4. In 1917, the Catholic Encyclopedia reported that if Kadesh was not at Ein Qedeis, then Ein El-Weibeh was the only other option. Of course this was wrong, because Qudeirat had already been chosen a year before in 1916. "A good deal of controversy has existed concerning the site of Cades, no less than eighteen places having been proposed. This may now be considered as settled in favour of 'Ain Qadis or Kadis, discovered by J. Rowlands in 1842, fifty miles south of Bersabee. Its only serious rival, 'Ein El-Weibeh, on the western edge of the Arabah, forty-five miles farther east, which was advocated by Robinson and others, is now generally abandoned. 'Ain Qadis ("Holy Well")" (New Advent Catholic Encyclopedia, Cades, 1917AD)

B. Ein El Weibeh access point through Edom to Jericho:

  1. Since many mistakenly believed that Kadesh Barnea was located at Ein Qedeis, they also speculated that Israel crossed through Ein El-Weibeh to the Arabah into Edomite lands on their transjordan trip north to Jericho to enter the promised land.
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  2. In about 1880, Keil and Delitzsch presented this idea: The "king's way" is the public high road, which was probably made at the cost of the state, and kept up for the king and his armies to travel upon, and is synonymous with the "sultan-road" (Derb es Sultan) or "emperor road," as the open, broad, old military roads are still called in the East (cf. Robinson, Pal. ii. 340; Seetzen, i. pp. 61, 132, ii. pp. 336, etc.). This military road led, no doubt, as Leake has conjectured (Burckhardt, Syr. pp. 21, 22), through the broad Wady el Ghuweir, which not only forms a direct and easy passage to the level country through the very steep mountains that fall down into the Arabah, but also a convenient road through the land of Edom (Robinson, ii. pp. 552, 583, 610), and is celebrated for its splendid meadows, which are traceable to its many springs (Burckhardt, pp. 688, 689); for the broad Wady Murreh runs from the northern border of the mountain-land of Azazimeh, not only as far as the mountain of Moddera (Madurah), where it is divided, but in its southern half as far as the Arabah (see pp. 689f.). This is very likely the "great route through broad wadys," which the Bedouins who accompanied Rowland assured him "was very good, and led direct to Mount Hor, but with which no European traveller was acquainted" (Ritter's Erdk. xiv. p. 1088). It probably opens into the Arabah at the Wady el Weibeh, opposite to the Wady Ghuweir. (Keil and Delitzsch, Num 20:14-21)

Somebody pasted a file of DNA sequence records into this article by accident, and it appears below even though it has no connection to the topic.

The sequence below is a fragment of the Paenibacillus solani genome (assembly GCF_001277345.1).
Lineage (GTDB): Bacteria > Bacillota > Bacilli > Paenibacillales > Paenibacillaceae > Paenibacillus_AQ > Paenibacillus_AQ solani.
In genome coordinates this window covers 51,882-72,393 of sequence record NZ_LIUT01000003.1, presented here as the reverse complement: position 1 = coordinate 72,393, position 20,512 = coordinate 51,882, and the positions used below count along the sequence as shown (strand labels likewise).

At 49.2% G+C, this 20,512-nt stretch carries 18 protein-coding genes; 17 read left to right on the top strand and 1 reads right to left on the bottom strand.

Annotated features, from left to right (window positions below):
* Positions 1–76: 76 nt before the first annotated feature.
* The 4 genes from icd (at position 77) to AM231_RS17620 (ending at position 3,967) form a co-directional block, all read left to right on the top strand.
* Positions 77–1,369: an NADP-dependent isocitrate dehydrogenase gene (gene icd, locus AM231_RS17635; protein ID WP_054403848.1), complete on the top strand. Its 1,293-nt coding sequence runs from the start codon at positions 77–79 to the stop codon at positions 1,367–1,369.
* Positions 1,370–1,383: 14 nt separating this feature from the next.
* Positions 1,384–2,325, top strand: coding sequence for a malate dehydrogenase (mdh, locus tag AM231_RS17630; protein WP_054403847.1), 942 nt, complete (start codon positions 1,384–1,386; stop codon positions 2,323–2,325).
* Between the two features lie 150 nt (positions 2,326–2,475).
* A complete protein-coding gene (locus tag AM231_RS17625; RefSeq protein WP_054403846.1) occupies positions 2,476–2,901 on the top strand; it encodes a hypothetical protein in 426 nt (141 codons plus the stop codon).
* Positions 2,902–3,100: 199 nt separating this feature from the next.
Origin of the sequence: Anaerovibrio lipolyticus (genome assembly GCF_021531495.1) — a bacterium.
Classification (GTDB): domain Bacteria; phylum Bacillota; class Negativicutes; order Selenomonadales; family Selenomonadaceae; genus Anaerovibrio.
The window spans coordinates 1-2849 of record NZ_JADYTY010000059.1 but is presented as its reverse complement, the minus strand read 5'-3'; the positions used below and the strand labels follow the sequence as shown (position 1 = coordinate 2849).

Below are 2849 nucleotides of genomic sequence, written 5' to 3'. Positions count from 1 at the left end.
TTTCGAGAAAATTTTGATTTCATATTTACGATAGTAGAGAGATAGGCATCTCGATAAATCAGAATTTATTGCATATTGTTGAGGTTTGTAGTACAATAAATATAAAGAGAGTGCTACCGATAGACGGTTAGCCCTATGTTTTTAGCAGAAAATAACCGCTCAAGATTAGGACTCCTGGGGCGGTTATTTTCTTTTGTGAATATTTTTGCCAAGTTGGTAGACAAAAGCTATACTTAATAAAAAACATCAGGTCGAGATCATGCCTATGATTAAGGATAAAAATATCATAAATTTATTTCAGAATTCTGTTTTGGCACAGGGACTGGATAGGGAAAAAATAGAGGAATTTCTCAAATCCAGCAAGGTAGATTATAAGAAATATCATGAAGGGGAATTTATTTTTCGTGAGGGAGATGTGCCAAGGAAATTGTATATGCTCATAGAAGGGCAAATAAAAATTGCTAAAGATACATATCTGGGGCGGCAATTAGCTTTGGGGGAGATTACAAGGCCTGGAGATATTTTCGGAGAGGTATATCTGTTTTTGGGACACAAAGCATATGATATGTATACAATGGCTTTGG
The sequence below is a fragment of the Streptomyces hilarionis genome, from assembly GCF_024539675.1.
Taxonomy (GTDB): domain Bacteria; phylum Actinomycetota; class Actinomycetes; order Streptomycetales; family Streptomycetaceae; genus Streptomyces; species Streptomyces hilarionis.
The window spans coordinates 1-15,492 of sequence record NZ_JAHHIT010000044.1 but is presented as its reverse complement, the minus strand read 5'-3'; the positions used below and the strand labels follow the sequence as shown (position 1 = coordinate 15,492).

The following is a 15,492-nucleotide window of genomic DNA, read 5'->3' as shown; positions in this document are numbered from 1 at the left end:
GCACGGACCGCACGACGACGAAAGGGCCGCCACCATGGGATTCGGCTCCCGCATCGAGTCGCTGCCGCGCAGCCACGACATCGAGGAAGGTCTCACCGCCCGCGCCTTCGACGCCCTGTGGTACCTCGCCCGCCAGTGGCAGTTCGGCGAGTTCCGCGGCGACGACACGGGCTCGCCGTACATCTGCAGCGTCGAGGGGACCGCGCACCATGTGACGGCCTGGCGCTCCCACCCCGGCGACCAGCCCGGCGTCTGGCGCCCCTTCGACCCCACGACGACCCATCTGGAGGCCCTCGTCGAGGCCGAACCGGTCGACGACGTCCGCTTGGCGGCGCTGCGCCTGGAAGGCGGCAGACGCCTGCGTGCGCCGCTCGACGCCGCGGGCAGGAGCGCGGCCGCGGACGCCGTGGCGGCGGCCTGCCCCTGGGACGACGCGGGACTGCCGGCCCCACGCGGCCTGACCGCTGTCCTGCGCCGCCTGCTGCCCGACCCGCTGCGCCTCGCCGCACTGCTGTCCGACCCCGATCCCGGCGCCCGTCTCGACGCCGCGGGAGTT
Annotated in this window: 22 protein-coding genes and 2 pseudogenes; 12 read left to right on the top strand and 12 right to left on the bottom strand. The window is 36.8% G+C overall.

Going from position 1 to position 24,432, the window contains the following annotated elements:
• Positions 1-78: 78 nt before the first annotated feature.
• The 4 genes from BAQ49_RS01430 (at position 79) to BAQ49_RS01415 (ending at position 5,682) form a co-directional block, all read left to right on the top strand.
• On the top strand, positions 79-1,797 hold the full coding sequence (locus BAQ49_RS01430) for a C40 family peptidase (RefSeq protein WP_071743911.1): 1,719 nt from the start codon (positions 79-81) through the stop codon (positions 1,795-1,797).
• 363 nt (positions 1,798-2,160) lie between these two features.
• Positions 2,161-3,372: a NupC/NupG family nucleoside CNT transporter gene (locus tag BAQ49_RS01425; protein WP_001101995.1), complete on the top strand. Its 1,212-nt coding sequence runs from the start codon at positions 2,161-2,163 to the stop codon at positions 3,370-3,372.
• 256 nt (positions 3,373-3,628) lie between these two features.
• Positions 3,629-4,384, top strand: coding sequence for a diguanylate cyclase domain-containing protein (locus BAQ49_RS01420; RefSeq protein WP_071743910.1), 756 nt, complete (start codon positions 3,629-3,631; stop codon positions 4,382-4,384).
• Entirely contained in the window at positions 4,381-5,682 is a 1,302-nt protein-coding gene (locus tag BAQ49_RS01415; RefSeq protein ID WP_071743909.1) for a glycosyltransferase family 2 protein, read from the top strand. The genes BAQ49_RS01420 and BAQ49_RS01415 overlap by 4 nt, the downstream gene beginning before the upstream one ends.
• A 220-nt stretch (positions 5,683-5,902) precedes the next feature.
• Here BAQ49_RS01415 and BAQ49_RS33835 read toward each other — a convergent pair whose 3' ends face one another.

3. Since George L. Robinson believed Kadesh to be at Ein Qedeis he believed that Ain Hasb was the access road through which Israel asked permission to cross through to get up to Jericho to enter the promised land: "In Moses' time Bozrah was probably the capital of Edom; Petra was the capital of the Nabatheans a thousand years later. Accordingly, the messengers whom Moses sent from Kadesh to ask permission to cross Edom's territory "by the king's highway" (Num. 20:17), probably wished permission to cross by the road which leads up from Ain Hasb; first, along the valley bed of Wady Dhalal, and then along the crest of a ridge between Wady Dhalal and Wady Buseirah, coming out at a fountain about two miles south of Bozrah known as ' Ain Jelideh. This is a most excellent road. Surely no one who has actually climbed up from the `Arabah to Petra would ever think of that pass as the route by which Moses wished to cross Edom's territory. And in any case, being refused by the king, is it probable that they would deliberately "move into Edom's territory and," as Trumbull remarks, "start a cemetery on one of the most commanding summits of the nation's stronghold" ? (The True Mount Hor, Jebel Maderah. George L. Robinson, The Biblical World, Vol. 31, No. 2., Feb., 1908, p 86-100)